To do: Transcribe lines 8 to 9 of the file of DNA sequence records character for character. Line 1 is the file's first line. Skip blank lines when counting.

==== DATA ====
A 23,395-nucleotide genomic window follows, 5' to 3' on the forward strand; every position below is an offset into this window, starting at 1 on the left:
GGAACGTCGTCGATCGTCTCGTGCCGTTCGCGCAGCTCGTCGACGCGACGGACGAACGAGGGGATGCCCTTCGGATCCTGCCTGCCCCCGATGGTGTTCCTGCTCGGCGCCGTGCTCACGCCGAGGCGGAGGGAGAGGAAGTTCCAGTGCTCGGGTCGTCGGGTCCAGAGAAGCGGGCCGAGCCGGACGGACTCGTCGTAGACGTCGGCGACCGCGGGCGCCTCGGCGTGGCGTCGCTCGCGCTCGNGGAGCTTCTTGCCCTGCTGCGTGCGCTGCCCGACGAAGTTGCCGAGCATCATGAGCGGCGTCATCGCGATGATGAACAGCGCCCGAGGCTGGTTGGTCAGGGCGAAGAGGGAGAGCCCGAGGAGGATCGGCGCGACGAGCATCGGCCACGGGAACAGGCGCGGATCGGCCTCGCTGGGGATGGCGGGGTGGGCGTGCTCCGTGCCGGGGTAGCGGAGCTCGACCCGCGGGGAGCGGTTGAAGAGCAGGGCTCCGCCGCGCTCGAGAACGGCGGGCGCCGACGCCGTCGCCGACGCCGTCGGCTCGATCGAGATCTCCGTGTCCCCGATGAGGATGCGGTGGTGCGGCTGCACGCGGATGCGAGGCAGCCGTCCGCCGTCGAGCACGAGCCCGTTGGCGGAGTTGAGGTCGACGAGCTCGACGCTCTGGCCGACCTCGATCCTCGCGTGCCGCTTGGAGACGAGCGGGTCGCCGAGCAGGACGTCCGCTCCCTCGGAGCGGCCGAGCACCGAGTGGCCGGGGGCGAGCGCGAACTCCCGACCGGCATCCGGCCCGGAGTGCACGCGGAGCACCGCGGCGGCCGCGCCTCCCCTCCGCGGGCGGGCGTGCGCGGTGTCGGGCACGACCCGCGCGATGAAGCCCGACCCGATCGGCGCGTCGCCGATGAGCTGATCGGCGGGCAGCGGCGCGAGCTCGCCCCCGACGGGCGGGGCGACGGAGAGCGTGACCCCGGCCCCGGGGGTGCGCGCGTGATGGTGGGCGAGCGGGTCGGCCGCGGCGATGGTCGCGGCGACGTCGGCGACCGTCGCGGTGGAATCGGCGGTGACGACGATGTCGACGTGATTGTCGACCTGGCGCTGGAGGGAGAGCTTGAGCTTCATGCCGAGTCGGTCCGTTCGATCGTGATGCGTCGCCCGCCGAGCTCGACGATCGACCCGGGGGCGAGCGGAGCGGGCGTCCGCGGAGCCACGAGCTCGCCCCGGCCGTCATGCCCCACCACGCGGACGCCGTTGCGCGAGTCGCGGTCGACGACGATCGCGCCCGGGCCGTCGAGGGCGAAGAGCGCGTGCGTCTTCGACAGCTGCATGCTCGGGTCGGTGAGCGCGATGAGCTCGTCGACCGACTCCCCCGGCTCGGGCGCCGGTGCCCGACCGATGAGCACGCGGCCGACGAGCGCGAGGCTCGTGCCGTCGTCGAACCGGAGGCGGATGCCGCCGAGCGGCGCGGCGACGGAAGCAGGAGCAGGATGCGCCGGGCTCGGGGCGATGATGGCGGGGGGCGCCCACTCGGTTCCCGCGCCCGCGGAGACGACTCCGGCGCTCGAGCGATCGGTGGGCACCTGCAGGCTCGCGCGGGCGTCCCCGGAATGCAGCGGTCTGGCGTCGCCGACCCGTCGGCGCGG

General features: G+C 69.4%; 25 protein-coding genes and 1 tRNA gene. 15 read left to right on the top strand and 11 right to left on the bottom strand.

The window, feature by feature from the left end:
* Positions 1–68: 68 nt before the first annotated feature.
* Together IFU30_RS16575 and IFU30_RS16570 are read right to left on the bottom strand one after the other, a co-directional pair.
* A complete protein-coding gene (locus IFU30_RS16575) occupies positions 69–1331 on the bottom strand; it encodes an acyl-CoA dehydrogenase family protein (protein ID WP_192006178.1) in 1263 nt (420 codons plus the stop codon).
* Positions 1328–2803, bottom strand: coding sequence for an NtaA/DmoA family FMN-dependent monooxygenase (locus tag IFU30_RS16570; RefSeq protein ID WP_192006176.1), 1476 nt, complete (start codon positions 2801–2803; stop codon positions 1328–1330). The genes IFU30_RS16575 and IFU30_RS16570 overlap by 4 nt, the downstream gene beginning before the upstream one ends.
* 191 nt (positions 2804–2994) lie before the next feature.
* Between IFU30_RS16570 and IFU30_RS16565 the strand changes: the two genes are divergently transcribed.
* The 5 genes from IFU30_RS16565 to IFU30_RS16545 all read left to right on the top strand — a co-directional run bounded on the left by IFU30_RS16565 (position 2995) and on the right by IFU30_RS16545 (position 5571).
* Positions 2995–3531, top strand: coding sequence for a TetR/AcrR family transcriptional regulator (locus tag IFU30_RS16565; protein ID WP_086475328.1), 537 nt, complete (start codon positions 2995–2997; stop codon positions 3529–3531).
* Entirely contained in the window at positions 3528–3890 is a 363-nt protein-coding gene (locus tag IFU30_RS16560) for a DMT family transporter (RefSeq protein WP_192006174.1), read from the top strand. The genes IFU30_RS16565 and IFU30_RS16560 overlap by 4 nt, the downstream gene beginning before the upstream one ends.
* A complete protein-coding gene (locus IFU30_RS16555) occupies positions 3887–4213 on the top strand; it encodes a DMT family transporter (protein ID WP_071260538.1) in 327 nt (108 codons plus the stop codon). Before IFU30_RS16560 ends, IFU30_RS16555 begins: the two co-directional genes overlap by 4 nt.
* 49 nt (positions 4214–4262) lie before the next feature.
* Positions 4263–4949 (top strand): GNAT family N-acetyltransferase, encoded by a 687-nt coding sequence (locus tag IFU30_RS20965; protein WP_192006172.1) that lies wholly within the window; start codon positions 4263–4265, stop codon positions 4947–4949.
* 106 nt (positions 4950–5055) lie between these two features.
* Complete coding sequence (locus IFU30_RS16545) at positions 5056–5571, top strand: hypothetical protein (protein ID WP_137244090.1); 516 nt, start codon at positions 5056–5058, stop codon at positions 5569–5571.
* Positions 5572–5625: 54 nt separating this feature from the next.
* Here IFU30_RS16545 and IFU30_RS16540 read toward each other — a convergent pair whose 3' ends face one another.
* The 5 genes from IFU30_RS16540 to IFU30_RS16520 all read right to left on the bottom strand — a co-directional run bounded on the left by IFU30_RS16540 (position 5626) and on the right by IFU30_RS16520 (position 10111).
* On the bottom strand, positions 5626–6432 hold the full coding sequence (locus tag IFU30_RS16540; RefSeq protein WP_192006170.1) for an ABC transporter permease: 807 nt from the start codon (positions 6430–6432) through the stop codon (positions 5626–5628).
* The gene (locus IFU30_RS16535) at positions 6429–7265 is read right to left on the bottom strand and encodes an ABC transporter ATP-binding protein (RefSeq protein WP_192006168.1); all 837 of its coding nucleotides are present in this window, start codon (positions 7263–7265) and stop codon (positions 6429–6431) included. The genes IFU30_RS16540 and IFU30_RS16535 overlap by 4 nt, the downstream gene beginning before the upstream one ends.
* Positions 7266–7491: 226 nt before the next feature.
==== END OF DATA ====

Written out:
* Positions 1328–2803, bottom strand: coding sequence for an NtaA/DmoA family FMN-dependent monooxygenase (locus tag IFU30_RS16570; RefSeq protein ID WP_192006176.1), 1476 nt, complete (start codon positions 2801–2803; stop codon positions 1328–1330). The genes IFU30_RS16575 and IFU30_RS16570 overlap by 4 nt, the downstream gene beginning before the upstream one ends.
* 191 nt (positions 2804–2994) lie before the next feature.